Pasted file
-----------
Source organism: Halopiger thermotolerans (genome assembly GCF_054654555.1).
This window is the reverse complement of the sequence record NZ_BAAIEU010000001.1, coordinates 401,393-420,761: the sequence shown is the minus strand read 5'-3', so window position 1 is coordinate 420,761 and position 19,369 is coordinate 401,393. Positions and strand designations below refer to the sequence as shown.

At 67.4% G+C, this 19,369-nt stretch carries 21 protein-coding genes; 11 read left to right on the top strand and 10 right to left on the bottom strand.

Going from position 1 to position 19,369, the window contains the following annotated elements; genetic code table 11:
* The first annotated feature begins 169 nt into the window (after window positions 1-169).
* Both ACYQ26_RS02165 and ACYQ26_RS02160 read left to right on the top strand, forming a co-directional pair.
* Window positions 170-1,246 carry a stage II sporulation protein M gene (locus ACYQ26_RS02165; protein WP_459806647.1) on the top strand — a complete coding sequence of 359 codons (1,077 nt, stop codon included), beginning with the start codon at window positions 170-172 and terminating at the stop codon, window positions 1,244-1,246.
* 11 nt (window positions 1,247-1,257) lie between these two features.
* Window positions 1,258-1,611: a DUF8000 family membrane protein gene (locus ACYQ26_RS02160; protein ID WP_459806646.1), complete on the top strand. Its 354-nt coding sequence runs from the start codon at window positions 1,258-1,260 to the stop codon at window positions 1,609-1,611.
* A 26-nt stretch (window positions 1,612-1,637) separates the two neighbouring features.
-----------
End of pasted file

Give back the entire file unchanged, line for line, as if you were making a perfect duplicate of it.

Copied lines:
Source organism: Halopiger thermotolerans (genome assembly GCF_054654555.1).
This window is the reverse complement of the sequence record NZ_BAAIEU010000001.1, coordinates 401,393-420,761: the sequence shown is the minus strand read 5'-3', so window position 1 is coordinate 420,761 and position 19,369 is coordinate 401,393. Positions and strand designations below refer to the sequence as shown.

At 67.4% G+C, this 19,369-nt stretch carries 21 protein-coding genes; 11 read left to right on the top strand and 10 right to left on the bottom strand.

Going from position 1 to position 19,369, the window contains the following annotated elements; genetic code table 11:
* The first annotated feature begins 169 nt into the window (after window positions 1-169).
* Both ACYQ26_RS02165 and ACYQ26_RS02160 read left to right on the top strand, forming a co-directional pair.
* Window positions 170-1,246 carry a stage II sporulation protein M gene (locus ACYQ26_RS02165; protein WP_459806647.1) on the top strand — a complete coding sequence of 359 codons (1,077 nt, stop codon included), beginning with the start codon at window positions 170-172 and terminating at the stop codon, window positions 1,244-1,246.
* 11 nt (window positions 1,247-1,257) lie between these two features.
* Window positions 1,258-1,611: a DUF8000 family membrane protein gene (locus ACYQ26_RS02160; protein ID WP_459806646.1), complete on the top strand. Its 354-nt coding sequence runs from the start codon at window positions 1,258-1,260 to the stop codon at window positions 1,609-1,611.
* A 26-nt stretch (window positions 1,612-1,637) separates the two neighbouring features.